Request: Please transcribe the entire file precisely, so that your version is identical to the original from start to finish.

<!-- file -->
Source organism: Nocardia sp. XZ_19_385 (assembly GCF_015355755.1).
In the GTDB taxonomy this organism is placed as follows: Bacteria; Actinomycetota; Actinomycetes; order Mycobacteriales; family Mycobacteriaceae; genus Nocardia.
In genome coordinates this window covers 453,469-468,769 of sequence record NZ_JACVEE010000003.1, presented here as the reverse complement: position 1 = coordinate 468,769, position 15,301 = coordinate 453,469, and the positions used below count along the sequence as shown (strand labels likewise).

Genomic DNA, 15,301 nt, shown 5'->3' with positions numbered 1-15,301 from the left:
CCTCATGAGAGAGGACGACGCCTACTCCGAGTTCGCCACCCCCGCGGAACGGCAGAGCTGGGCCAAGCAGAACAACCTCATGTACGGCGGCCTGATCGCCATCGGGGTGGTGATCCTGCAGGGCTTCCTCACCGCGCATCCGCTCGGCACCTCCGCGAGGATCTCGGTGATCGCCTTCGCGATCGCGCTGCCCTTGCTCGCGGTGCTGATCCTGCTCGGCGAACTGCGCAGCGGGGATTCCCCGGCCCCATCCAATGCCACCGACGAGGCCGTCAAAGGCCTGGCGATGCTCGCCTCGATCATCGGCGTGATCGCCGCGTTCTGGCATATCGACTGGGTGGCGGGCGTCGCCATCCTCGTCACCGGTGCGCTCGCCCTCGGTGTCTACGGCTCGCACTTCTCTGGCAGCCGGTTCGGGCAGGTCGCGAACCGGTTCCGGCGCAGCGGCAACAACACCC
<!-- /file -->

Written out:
Source organism: Nocardia sp. XZ_19_385 (assembly GCF_015355755.1).
In the GTDB taxonomy this organism is placed as follows: Bacteria; Actinomycetota; Actinomycetes; order Mycobacteriales; family Mycobacteriaceae; genus Nocardia.
In genome coordinates this window covers 453,469-468,769 of sequence record NZ_JACVEE010000003.1, presented here as the reverse complement: position 1 = coordinate 468,769, position 15,301 = coordinate 453,469, and the positions used below count along the sequence as shown (strand labels likewise).

Genomic DNA, 15,301 nt, shown 5'->3' with positions numbered 1-15,301 from the left:
CCTCATGAGAGAGGACGACGCCTACTCCGAGTTCGCCACCCCCGCGGAACGGCAGAGCTGGGCCAAGCAGAACAACCTCATGTACGGCGGCCTGATCGCCATCGGGGTGGTGATCCTGCAGGGCTTCCTCACCGCGCATCCGCTCGGCACCTCCGCGAGGATCTCGGTGATCGCCTTCGCGATCGCGCTGCCCTTGCTCGCGGTGCTGATCCTGCTCGGCGAACTGCGCAGCGGGGATTCCCCGGCCCCATCCAATGCCACCGACGAGGCCGTCAAAGGCCTGGCGATGCTCGCCTCGATCATCGGCGTGATCGCCGCGTTCTGGCATATCGACTGGGTGGCGGGCGTCGCCATCCTCGTCACCGGTGCGCTCGCCCTCGGTGTCTACGGCTCGCACTTCTCTGGCAGCCGGTTCGGGCAGGTCGCGAACCGGTTCCGGCGCAGCGGCAACAACACCC